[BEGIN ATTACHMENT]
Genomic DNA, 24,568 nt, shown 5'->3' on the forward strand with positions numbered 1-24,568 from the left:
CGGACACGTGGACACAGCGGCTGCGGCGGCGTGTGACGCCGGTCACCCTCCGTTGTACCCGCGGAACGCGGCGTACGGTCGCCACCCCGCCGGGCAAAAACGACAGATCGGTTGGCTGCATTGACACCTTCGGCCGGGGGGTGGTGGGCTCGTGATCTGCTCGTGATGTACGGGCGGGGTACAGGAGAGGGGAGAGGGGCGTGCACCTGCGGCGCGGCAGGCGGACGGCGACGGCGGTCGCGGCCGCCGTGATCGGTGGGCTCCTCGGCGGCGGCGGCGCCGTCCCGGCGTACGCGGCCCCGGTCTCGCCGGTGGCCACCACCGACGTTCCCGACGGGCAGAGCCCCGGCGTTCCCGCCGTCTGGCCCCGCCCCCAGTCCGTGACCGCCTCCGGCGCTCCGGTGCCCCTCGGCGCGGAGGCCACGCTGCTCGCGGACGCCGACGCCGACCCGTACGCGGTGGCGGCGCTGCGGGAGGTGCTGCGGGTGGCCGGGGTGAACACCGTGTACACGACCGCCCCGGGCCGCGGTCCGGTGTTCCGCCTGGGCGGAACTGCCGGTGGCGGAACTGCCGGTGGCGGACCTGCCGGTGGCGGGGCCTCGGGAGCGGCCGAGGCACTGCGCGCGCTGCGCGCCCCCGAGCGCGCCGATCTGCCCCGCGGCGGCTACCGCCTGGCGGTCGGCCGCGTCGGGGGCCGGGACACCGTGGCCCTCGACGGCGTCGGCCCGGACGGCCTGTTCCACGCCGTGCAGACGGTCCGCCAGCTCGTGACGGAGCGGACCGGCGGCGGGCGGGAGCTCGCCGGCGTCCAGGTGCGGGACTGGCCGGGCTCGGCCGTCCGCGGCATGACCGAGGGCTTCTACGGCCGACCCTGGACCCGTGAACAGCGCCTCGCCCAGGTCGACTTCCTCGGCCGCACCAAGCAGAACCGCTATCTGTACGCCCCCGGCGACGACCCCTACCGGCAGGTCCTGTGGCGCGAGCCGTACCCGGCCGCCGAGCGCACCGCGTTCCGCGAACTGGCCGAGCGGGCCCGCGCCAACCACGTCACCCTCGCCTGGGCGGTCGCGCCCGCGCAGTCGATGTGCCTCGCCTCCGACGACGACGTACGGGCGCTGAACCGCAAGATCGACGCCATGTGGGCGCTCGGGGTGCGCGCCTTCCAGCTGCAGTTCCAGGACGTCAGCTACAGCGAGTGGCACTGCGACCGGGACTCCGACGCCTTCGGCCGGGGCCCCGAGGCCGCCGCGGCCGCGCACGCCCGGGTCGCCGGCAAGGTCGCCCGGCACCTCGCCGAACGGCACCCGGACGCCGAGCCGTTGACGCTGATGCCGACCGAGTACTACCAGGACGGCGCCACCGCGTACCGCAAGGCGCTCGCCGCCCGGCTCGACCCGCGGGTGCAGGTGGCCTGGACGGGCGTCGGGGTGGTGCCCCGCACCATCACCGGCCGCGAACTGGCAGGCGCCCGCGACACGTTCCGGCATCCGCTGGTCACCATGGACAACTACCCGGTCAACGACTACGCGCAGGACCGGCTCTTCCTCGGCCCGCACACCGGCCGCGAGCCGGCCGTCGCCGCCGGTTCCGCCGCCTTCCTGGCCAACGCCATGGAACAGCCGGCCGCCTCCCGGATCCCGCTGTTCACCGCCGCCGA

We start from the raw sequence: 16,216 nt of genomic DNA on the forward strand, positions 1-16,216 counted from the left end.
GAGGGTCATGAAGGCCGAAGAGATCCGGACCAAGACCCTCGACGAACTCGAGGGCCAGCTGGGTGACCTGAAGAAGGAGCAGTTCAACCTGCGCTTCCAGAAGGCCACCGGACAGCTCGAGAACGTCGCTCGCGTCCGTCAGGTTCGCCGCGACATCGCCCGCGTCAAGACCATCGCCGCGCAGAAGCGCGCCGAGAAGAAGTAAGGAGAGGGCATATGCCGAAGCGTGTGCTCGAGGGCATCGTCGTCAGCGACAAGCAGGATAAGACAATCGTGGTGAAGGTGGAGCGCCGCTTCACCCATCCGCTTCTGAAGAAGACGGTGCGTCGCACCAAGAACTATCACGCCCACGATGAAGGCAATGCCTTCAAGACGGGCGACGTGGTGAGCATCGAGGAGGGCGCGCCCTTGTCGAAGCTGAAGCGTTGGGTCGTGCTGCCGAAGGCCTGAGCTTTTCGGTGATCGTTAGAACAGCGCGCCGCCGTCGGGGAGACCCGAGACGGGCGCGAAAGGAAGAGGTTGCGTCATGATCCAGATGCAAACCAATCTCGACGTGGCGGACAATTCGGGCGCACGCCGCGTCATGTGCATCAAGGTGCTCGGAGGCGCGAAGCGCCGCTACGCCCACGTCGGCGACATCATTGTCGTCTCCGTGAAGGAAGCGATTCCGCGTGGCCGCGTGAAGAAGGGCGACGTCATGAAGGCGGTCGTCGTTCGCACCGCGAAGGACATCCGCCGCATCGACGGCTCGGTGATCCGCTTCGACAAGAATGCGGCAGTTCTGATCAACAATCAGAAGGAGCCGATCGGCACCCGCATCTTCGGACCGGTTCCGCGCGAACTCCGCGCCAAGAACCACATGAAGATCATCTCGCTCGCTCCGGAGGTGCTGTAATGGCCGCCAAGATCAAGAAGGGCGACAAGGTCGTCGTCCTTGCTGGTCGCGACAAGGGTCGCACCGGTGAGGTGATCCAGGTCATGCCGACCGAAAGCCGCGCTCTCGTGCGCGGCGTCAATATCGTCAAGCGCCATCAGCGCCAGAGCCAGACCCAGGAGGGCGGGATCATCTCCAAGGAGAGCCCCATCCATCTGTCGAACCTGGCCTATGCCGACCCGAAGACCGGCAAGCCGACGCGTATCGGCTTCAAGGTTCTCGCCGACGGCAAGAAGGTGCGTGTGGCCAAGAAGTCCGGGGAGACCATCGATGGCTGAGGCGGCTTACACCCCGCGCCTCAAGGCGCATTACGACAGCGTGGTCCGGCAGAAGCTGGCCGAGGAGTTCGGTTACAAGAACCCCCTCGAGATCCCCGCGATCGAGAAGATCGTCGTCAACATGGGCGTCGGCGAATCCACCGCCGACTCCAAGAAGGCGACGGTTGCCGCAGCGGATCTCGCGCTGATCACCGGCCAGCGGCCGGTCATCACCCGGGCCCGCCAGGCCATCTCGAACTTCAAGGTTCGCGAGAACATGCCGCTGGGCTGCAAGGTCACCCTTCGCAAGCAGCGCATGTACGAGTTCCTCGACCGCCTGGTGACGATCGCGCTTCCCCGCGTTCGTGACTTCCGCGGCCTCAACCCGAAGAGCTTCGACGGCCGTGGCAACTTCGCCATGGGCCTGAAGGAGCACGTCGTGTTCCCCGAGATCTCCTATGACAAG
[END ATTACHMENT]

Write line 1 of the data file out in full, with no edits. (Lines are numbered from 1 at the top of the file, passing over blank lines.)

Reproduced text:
Genomic DNA, 24,568 nt, shown 5'->3' on the forward strand with positions numbered 1-24,568 from the left: